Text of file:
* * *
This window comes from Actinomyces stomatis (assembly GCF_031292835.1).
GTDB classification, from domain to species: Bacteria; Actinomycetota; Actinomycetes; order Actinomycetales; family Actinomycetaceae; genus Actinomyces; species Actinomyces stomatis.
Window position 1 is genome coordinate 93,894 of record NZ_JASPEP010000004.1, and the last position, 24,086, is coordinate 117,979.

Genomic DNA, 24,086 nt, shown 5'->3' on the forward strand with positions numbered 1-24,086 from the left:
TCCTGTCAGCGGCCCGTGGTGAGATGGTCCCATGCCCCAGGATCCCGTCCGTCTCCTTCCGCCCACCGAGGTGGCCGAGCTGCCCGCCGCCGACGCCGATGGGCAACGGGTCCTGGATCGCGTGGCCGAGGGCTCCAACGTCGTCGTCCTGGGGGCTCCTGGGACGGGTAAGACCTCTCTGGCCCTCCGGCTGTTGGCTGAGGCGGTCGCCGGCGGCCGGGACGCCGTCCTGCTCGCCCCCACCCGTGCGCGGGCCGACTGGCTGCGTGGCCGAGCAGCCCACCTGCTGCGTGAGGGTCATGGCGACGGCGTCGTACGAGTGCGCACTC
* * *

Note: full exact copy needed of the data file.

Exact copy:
This window comes from Actinomyces stomatis (assembly GCF_031292835.1).
GTDB classification, from domain to species: Bacteria; Actinomycetota; Actinomycetes; order Actinomycetales; family Actinomycetaceae; genus Actinomyces; species Actinomyces stomatis.
Window position 1 is genome coordinate 93,894 of record NZ_JASPEP010000004.1, and the last position, 24,086, is coordinate 117,979.

Genomic DNA, 24,086 nt, shown 5'->3' on the forward strand with positions numbered 1-24,086 from the left:
TCCTGTCAGCGGCCCGTGGTGAGATGGTCCCATGCCCCAGGATCCCGTCCGTCTCCTTCCGCCCACCGAGGTGGCCGAGCTGCCCGCCGCCGACGCCGATGGGCAACGGGTCCTGGATCGCGTGGCCGAGGGCTCCAACGTCGTCGTCCTGGGGGCTCCTGGGACGGGTAAGACCTCTCTGGCCCTCCGGCTGTTGGCTGAGGCGGTCGCCGGCGGCCGGGACGCCGTCCTGCTCGCCCCCACCCGTGCGCGGGCCGACTGGCTGCGTGGCCGAGCAGCCCACCTGCTGCGTGAGGGTCATGGCGACGGCGTCGTACGAGTGCGCACTC